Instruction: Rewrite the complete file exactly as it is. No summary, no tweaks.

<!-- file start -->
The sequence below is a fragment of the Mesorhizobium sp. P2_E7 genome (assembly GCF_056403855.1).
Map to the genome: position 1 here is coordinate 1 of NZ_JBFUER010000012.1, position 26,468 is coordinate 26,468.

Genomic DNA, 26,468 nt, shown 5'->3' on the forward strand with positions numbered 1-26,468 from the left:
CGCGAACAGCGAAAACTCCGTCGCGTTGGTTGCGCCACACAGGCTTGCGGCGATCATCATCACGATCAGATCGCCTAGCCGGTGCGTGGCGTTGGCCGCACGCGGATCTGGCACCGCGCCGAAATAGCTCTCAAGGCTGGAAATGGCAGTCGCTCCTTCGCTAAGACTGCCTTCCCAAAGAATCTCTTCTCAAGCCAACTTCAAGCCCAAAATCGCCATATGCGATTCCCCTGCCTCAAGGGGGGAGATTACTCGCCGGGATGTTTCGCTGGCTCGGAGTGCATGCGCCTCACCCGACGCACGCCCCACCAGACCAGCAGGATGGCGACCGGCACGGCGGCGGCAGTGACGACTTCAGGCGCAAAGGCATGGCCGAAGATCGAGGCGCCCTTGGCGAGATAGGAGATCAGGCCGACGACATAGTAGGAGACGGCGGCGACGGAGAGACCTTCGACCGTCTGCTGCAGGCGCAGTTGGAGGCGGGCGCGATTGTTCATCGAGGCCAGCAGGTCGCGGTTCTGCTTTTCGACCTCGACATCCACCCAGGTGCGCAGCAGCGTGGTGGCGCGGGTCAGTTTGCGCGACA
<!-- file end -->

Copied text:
The sequence below is a fragment of the Mesorhizobium sp. P2_E7 genome (assembly GCF_056403855.1).
Map to the genome: position 1 here is coordinate 1 of NZ_JBFUER010000012.1, position 26,468 is coordinate 26,468.

Genomic DNA, 26,468 nt, shown 5'->3' on the forward strand with positions numbered 1-26,468 from the left:
CGCGAACAGCGAAAACTCCGTCGCGTTGGTTGCGCCACACAGGCTTGCGGCGATCATCATCACGATCAGATCGCCTAGCCGGTGCGTGGCGTTGGCCGCACGCGGATCTGGCACCGCGCCGAAATAGCTCTCAAGGCTGGAAATGGCAGTCGCTCCTTCGCTAAGACTGCCTTCCCAAAGAATCTCTTCTCAAGCCAACTTCAAGCCCAAAATCGCCATATGCGATTCCCCTGCCTCAAGGGGGGAGATTACTCGCCGGGATGTTTCGCTGGCTCGGAGTGCATGCGCCTCACCCGACGCACGCCCCACCAGACCAGCAGGATGGCGACCGGCACGGCGGCGGCAGTGACGACTTCAGGCGCAAAGGCATGGCCGAAGATCGAGGCGCCCTTGGCGAGATAGGAGATCAGGCCGACGACATAGTAGGAGACGGCGGCGACGGAGAGACCTTCGACCGTCTGCTGCAGGCGCAGTTGGAGGCGGGCGCGATTGTTCATCGAGGCCAGCAGGTCGCGGTTCTGCTTTTCGACCTCGACATCCACCCAGGTGCGCAGCAGCGTGGTGGCGCGGGTCAGTTTGCGCGACA